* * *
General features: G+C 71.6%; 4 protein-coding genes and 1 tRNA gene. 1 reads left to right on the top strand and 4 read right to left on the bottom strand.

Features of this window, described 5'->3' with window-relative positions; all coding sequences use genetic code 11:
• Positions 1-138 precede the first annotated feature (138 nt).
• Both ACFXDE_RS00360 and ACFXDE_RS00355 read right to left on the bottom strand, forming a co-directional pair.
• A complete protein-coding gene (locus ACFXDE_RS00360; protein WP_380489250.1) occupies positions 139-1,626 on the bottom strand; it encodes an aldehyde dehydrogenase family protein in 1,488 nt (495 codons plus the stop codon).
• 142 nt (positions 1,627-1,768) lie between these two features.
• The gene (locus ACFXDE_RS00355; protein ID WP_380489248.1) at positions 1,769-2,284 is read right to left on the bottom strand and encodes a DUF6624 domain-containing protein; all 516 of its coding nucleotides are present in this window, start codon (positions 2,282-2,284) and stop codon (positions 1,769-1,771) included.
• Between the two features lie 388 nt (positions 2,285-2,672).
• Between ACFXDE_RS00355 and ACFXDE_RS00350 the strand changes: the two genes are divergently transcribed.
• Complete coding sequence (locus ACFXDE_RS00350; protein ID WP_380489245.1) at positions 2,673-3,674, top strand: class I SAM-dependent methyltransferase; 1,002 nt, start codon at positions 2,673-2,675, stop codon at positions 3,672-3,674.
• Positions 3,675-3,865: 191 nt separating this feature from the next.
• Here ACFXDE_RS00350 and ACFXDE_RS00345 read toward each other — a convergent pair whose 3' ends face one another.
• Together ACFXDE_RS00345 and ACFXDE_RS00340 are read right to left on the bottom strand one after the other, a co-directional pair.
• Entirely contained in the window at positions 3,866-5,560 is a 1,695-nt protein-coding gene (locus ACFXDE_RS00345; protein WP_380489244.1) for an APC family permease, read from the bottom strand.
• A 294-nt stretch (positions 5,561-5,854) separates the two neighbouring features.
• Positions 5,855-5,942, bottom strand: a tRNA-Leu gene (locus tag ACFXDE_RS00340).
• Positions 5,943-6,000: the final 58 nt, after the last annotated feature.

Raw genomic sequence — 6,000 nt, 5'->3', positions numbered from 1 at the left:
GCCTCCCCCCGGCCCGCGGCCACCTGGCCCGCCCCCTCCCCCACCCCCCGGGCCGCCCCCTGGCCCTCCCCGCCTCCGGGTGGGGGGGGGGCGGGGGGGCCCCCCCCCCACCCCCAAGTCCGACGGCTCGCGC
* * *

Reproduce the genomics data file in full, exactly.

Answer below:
General features: G+C 71.6%; 4 protein-coding genes and 1 tRNA gene. 1 reads left to right on the top strand and 4 read right to left on the bottom strand.

Features of this window, described 5'->3' with window-relative positions; all coding sequences use genetic code 11:
• Positions 1-138 precede the first annotated feature (138 nt).
• Both ACFXDE_RS00360 and ACFXDE_RS00355 read right to left on the bottom strand, forming a co-directional pair.
• A complete protein-coding gene (locus ACFXDE_RS00360; protein WP_380489250.1) occupies positions 139-1,626 on the bottom strand; it encodes an aldehyde dehydrogenase family protein in 1,488 nt (495 codons plus the stop codon).
• 142 nt (positions 1,627-1,768) lie between these two features.
• The gene (locus ACFXDE_RS00355; protein ID WP_380489248.1) at positions 1,769-2,284 is read right to left on the bottom strand and encodes a DUF6624 domain-containing protein; all 516 of its coding nucleotides are present in this window, start codon (positions 2,282-2,284) and stop codon (positions 1,769-1,771) included.
• Between the two features lie 388 nt (positions 2,285-2,672).
• Between ACFXDE_RS00355 and ACFXDE_RS00350 the strand changes: the two genes are divergently transcribed.
• Complete coding sequence (locus ACFXDE_RS00350; protein ID WP_380489245.1) at positions 2,673-3,674, top strand: class I SAM-dependent methyltransferase; 1,002 nt, start codon at positions 2,673-2,675, stop codon at positions 3,672-3,674.
• Positions 3,675-3,865: 191 nt separating this feature from the next.
• Here ACFXDE_RS00350 and ACFXDE_RS00345 read toward each other — a convergent pair whose 3' ends face one another.
• Together ACFXDE_RS00345 and ACFXDE_RS00340 are read right to left on the bottom strand one after the other, a co-directional pair.
• Entirely contained in the window at positions 3,866-5,560 is a 1,695-nt protein-coding gene (locus ACFXDE_RS00345; protein WP_380489244.1) for an APC family permease, read from the bottom strand.
• A 294-nt stretch (positions 5,561-5,854) separates the two neighbouring features.
• Positions 5,855-5,942, bottom strand: a tRNA-Leu gene (locus tag ACFXDE_RS00340).
• Positions 5,943-6,000: the final 58 nt, after the last annotated feature.

Raw genomic sequence — 6,000 nt, 5'->3', positions numbered from 1 at the left:
GCCTCCCCCCGGCCCGCGGCCACCTGGCCCGCCCCCTCCCCCACCCCCCGGGCCGCCCCCTGGCCCTCCCCGCCTCCGGGTGGGGGGGGGGCGGGGGGGCCCCCCCCCCACCCCCAAGTCCGACGGCTCGCGC